‘Gansett, Bacon And Ginger Mussels

From one of our Twitter followers, Anthony Roldan (@aroldan) on JusticeKitchen.com:

Mussels are one of those foods that has a really excellent effort to impressiveness ratio. They take less time and care to prepare than, say, a decent bowl of pasta, but they imply a luxuriousness on par with a well-executed roast or something. Even better, they cost not much more than a decent bowl of pasta to make.

I’d picked up a few mussels from a store a few weeks ago, only to arrive home to find I was out of white wine, which is what I’d need to make the canonical Moules Marinare recipe. I poked around the kitchen and picked up the next best thing — a bottle of Narrangansett beer. Since the beer wasn’t going to contribute quite as much flavor to the recipe as wine would, I figured I should amp up the rest of the ingredients to keep the whole thing punchy. Enter ginger and bacon. Let’s roll!


* 1.5 to 2 lbs mussels, cleaned and debearded
* 4 strips of bacon
* 1 medium onion, chopped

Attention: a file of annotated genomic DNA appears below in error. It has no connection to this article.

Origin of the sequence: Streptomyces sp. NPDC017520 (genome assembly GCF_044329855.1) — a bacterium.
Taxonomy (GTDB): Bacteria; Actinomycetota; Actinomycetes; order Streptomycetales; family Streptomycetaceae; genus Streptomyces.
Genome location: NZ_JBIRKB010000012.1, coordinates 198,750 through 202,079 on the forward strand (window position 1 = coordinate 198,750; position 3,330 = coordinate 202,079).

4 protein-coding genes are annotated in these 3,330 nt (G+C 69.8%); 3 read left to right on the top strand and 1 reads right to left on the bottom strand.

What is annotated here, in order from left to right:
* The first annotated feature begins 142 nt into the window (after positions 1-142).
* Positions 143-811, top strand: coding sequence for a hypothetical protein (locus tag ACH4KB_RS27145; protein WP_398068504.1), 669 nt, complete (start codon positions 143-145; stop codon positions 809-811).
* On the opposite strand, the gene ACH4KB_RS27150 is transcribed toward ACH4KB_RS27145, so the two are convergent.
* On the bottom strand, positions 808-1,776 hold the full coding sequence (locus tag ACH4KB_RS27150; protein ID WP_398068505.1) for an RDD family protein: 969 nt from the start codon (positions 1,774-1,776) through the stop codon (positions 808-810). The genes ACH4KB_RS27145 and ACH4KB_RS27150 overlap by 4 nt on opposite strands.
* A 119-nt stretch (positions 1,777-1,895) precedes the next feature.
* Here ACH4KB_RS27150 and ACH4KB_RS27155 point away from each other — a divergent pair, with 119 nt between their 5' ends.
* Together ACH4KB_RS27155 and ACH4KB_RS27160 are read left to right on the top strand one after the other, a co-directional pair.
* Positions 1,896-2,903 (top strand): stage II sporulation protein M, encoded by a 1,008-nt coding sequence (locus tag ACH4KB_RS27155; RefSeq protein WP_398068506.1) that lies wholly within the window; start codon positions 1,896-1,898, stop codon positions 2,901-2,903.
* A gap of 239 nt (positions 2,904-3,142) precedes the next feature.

* 3 cloves garlic, minced
* 3-5 tablespoons ginger, minced
* 1 tomato, coarsely cubed
* 2 bottles Narragansett beer (you could also fancy it up with a Belgian ale or a lighter brown ale, if you like) – that’s one for the mussels, one for you!

First, put the bacon in the bottom of a stock pot on very low heat. You want to extract the maximum fat possible from the bacon without burning it, as it’ll provide the goodness foundation for the rest of the recipe. Allow it to cook for a few minutes until browned on the bottom, then flip it. Let it cook until it’s browned on both sides, then remove the bacon from the pot and reserve.

Add the ginger and onion to the stock pot with the bacon grease, and cook it over low heat for about 5-7 minutes, enough time for them to get soft. Add garlic and cook for another 1-2 minutes.

Add the tomato and beer to the pot and raise the heat to high, allowing it to come to a boil. Once boiling, dump the mussels on top, cover the pot, and allow to steam for 5-6 minutes. Dump the mussels and liquid into another pot or container, then back into the pot to coat them with the gingery goodness. Just before serving, dice the bacon you’d reserved earlier and sprinkle on top.

After chowing down on the mussels, use some crusty bread to sop up the ginger/beer/bacon liquid, which will exhibit nearly illegal levels of goodness. Cheers!